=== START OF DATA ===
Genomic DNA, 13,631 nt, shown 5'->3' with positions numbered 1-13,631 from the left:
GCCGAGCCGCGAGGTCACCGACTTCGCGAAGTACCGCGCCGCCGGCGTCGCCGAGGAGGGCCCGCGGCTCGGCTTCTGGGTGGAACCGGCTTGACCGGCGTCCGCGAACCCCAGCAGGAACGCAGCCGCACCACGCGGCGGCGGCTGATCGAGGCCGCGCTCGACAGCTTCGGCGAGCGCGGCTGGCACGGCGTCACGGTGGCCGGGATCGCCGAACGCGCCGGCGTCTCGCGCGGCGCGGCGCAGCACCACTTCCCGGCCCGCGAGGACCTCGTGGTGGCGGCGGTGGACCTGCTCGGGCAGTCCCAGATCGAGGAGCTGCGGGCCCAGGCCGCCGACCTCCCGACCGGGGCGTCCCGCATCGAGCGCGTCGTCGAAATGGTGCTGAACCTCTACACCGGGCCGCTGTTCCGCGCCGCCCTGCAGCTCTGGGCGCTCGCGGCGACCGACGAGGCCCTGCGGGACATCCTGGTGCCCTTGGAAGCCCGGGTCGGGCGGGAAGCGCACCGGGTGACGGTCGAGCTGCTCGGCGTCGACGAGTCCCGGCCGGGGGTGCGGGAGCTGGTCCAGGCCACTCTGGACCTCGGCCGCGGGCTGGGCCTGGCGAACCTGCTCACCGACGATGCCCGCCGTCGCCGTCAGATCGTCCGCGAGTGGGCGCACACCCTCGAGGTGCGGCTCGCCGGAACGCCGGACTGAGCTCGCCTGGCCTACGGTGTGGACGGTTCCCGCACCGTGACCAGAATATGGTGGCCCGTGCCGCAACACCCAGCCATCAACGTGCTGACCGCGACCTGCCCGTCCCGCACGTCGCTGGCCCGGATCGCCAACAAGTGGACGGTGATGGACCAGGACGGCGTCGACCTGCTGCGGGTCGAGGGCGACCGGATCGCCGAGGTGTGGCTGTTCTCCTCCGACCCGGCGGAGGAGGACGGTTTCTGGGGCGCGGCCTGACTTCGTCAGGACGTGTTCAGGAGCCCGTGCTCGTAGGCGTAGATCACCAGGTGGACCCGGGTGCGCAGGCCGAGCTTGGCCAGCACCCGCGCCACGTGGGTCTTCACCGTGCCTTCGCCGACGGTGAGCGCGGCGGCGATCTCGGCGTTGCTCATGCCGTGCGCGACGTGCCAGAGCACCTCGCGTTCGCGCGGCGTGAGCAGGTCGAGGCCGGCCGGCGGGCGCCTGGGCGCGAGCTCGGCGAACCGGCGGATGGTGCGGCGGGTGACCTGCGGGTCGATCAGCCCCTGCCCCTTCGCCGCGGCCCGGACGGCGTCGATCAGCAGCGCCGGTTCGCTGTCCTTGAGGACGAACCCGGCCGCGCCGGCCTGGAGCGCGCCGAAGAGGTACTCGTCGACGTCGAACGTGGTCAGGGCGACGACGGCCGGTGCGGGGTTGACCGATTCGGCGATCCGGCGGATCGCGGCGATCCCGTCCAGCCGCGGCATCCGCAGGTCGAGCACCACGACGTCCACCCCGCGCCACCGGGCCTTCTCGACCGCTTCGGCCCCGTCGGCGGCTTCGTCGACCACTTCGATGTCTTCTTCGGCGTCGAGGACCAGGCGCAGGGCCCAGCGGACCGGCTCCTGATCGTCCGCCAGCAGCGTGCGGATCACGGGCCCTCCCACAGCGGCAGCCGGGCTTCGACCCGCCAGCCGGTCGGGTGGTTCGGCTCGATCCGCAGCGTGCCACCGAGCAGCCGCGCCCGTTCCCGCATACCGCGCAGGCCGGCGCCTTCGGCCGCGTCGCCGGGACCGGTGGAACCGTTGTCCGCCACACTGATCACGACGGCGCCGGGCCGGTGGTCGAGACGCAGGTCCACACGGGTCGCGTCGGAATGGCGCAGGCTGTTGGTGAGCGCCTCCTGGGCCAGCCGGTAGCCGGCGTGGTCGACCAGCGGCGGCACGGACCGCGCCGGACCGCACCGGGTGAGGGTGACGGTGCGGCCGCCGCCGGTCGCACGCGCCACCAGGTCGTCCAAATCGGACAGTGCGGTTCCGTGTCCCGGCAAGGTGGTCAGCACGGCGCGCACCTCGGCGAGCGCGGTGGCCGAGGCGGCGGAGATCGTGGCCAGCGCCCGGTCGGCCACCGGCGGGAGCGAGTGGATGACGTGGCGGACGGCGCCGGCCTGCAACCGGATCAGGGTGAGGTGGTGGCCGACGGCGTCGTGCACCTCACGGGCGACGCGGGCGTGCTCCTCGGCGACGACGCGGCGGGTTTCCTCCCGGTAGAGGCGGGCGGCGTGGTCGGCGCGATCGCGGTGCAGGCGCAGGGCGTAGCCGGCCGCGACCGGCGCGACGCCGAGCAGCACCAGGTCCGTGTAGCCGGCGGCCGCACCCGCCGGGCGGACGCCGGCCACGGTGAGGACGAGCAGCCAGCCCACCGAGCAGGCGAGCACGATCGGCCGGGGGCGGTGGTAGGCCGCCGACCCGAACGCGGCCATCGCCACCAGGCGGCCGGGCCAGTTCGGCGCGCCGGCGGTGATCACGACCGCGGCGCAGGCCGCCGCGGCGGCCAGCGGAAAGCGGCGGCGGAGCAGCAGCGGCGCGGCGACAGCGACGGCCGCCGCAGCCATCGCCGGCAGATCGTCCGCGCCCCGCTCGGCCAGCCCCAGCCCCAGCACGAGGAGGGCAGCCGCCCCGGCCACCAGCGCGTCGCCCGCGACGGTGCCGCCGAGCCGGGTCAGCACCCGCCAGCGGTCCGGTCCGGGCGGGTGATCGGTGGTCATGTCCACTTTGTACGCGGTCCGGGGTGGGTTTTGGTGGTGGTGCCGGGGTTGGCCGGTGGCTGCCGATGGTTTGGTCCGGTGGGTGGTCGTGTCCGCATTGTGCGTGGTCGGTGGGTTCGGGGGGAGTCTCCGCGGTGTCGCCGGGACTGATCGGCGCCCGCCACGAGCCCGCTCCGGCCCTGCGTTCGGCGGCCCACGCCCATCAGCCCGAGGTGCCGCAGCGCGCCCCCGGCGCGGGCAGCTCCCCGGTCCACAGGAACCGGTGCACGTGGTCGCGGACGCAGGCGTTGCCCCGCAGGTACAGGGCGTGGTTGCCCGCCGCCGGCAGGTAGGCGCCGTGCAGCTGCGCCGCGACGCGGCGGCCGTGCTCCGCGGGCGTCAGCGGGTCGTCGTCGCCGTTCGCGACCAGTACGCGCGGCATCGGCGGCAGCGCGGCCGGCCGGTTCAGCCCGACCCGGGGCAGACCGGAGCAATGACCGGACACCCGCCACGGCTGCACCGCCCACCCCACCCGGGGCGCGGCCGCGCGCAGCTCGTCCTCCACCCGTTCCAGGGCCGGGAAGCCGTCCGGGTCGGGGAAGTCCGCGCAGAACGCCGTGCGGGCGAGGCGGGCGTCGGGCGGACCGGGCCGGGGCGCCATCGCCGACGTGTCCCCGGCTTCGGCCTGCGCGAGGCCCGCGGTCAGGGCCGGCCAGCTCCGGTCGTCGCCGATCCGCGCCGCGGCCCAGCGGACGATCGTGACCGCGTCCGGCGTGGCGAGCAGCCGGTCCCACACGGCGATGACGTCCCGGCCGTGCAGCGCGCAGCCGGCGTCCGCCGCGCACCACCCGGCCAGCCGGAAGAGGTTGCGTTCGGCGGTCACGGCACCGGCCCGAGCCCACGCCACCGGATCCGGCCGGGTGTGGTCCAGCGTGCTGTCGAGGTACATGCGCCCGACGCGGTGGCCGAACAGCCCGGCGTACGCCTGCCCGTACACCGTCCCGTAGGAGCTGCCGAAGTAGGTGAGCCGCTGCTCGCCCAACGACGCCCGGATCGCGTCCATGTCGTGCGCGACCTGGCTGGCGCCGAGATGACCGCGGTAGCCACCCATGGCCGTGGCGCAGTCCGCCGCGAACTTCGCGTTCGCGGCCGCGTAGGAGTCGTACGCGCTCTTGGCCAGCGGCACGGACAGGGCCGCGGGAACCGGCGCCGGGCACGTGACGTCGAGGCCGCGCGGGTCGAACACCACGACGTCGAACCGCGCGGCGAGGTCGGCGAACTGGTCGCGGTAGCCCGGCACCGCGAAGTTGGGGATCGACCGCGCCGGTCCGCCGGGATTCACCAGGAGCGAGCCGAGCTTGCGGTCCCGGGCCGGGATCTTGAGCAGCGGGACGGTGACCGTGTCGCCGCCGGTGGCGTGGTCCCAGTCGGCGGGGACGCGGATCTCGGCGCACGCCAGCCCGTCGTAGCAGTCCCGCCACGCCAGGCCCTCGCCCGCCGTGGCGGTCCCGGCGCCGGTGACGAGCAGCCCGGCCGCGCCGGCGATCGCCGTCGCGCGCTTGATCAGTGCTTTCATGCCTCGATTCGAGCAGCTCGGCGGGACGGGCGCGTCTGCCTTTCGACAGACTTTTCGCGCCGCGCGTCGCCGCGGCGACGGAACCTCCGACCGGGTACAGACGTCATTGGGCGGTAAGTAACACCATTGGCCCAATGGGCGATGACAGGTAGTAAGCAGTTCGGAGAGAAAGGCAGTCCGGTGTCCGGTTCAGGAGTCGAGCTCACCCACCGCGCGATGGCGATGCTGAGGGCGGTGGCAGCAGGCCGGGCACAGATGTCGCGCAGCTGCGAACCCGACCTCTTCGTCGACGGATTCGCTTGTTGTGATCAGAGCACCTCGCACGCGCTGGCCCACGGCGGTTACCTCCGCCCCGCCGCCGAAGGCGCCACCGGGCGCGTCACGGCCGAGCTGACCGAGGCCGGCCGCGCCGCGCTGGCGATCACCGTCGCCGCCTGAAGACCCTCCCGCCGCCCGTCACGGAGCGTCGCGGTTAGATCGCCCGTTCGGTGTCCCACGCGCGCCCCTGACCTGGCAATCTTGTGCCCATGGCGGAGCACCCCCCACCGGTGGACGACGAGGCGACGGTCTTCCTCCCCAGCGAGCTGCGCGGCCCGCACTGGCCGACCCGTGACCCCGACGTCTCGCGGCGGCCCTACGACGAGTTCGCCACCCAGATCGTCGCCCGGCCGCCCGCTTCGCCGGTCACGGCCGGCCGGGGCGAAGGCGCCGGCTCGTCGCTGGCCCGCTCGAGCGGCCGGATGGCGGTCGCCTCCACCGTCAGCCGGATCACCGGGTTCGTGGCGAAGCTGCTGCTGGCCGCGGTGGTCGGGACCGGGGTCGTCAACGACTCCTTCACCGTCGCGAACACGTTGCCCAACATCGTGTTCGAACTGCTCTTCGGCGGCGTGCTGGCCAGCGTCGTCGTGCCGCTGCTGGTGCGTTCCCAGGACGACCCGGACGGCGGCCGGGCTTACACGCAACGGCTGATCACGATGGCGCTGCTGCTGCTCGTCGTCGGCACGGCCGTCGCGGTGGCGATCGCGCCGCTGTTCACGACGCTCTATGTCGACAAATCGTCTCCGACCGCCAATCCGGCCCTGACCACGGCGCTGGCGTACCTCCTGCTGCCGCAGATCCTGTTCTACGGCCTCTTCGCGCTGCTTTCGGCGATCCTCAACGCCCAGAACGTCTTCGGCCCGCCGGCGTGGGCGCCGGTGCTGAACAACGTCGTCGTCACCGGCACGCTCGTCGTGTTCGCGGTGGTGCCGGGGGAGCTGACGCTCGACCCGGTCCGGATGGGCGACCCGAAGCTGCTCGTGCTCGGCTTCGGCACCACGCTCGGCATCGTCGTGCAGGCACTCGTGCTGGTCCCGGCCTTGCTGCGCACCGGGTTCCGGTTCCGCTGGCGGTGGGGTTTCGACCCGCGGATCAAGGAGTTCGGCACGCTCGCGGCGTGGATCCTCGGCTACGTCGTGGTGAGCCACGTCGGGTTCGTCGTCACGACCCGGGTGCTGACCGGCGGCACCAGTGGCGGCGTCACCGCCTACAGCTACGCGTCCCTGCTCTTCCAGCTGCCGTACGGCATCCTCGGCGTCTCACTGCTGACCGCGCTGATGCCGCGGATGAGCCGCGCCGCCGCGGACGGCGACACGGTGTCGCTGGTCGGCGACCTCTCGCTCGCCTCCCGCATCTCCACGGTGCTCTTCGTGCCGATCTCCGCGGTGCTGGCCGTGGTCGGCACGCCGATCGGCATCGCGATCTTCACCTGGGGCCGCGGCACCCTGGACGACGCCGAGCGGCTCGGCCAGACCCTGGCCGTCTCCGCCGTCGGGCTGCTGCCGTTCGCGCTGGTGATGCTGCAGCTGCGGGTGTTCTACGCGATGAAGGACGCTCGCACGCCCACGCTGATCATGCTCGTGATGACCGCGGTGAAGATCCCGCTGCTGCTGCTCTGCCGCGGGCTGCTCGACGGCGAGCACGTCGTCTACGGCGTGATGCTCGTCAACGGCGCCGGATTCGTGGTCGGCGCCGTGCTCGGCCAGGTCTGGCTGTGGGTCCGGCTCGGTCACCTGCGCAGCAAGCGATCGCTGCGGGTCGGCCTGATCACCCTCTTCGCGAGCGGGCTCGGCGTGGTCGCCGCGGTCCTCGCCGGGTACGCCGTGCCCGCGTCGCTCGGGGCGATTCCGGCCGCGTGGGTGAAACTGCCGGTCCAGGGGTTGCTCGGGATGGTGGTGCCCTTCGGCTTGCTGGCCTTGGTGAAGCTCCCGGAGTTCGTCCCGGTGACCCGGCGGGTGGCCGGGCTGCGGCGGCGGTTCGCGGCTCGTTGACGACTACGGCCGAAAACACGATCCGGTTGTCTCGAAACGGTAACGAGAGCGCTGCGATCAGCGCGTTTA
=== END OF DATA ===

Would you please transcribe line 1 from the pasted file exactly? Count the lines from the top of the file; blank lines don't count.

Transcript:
Genomic DNA, 13,631 nt, shown 5'->3' with positions numbered 1-13,631 from the left: